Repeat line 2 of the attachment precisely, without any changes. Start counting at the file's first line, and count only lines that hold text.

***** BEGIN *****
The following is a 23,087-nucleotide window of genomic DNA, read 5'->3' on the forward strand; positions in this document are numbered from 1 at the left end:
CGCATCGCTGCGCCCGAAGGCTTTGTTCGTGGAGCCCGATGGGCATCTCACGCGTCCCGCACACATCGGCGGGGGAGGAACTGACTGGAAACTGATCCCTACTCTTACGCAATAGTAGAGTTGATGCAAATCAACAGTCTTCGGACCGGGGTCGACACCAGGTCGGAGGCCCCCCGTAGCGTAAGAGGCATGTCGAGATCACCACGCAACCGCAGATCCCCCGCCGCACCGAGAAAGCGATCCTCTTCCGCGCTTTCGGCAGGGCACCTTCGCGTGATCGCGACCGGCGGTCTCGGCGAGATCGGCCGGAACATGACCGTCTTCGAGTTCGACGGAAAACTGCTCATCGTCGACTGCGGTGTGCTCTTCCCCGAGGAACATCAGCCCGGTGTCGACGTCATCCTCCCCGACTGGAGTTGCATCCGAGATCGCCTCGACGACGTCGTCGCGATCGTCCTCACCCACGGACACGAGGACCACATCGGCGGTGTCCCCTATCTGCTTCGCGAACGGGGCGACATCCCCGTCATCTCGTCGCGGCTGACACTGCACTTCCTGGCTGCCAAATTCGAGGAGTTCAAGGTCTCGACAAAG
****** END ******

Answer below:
CGCATCGCTGCGCCCGAAGGCTTTGTTCGTGGAGCCCGATGGGCATCTCACGCGTCCCGCACACATCGGCGGGGGAGGAACTGACTGGAAACTGATCCCTACTCTTACGCAATAGTAGAGTTGATGCAAATCAACAGTCTTCGGACCGGGGTCGACACCAGGTCGGAGGCCCCCCGTAGCGTAAGAGGCATGTCGAGATCACCACGCAACCGCAGATCCCCCGCCGCACCGAGAAAGCGATCCTCTTCCGCGCTTTCGGCAGGGCACCTTCGCGTGATCGCGACCGGCGGTCTCGGCGAGATCGGCCGGAACATGACCGTCTTCGAGTTCGACGGAAAACTGCTCATCGTCGACTGCGGTGTGCTCTTCCCCGAGGAACATCAGCCCGGTGTCGACGTCATCCTCCCCGACTGGAGTTGCATCCGAGATCGCCTCGACGACGTCGTCGCGATCGTCCTCACCCACGGACACGAGGACCACATCGGCGGTGTCCCCTATCTGCTTCGCGAACGGGGCGACATCCCCGTCATCTCGTCGCGGCTGACACTGCACTTCCTGGCTGCCAAATTCGAGGAGTTCAAGGTCTCGACAAAG